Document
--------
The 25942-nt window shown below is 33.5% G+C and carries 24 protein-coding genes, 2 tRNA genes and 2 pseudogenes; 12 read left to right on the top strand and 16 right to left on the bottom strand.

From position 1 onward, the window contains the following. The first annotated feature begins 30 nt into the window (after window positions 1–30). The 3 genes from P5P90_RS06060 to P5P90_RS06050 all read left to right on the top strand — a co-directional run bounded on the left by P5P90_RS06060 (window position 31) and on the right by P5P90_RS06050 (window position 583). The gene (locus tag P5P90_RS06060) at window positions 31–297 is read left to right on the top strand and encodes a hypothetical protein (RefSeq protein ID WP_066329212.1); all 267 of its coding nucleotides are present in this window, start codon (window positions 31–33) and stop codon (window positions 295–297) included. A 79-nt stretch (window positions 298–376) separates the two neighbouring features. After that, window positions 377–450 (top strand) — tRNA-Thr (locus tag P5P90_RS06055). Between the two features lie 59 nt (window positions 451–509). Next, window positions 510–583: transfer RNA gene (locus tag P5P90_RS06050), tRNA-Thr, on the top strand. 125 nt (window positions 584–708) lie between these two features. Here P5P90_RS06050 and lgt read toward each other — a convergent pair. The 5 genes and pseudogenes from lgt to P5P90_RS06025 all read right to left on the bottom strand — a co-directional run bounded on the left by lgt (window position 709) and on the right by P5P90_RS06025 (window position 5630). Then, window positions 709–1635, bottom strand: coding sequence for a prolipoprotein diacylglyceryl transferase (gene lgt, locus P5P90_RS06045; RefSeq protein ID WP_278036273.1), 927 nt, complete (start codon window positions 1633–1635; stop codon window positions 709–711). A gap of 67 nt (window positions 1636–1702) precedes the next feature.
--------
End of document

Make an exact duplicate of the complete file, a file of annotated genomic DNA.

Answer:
The 25942-nt window shown below is 33.5% G+C and carries 24 protein-coding genes, 2 tRNA genes and 2 pseudogenes; 12 read left to right on the top strand and 16 right to left on the bottom strand.

From position 1 onward, the window contains the following. The first annotated feature begins 30 nt into the window (after window positions 1–30). The 3 genes from P5P90_RS06060 to P5P90_RS06050 all read left to right on the top strand — a co-directional run bounded on the left by P5P90_RS06060 (window position 31) and on the right by P5P90_RS06050 (window position 583). The gene (locus tag P5P90_RS06060) at window positions 31–297 is read left to right on the top strand and encodes a hypothetical protein (RefSeq protein ID WP_066329212.1); all 267 of its coding nucleotides are present in this window, start codon (window positions 31–33) and stop codon (window positions 295–297) included. A 79-nt stretch (window positions 298–376) separates the two neighbouring features. After that, window positions 377–450 (top strand) — tRNA-Thr (locus tag P5P90_RS06055). Between the two features lie 59 nt (window positions 451–509). Next, window positions 510–583: transfer RNA gene (locus tag P5P90_RS06050), tRNA-Thr, on the top strand. 125 nt (window positions 584–708) lie between these two features. Here P5P90_RS06050 and lgt read toward each other — a convergent pair. The 5 genes and pseudogenes from lgt to P5P90_RS06025 all read right to left on the bottom strand — a co-directional run bounded on the left by lgt (window position 709) and on the right by P5P90_RS06025 (window position 5630). Then, window positions 709–1635, bottom strand: coding sequence for a prolipoprotein diacylglyceryl transferase (gene lgt, locus P5P90_RS06045; RefSeq protein ID WP_278036273.1), 927 nt, complete (start codon window positions 1633–1635; stop codon window positions 709–711). A gap of 67 nt (window positions 1636–1702) precedes the next feature.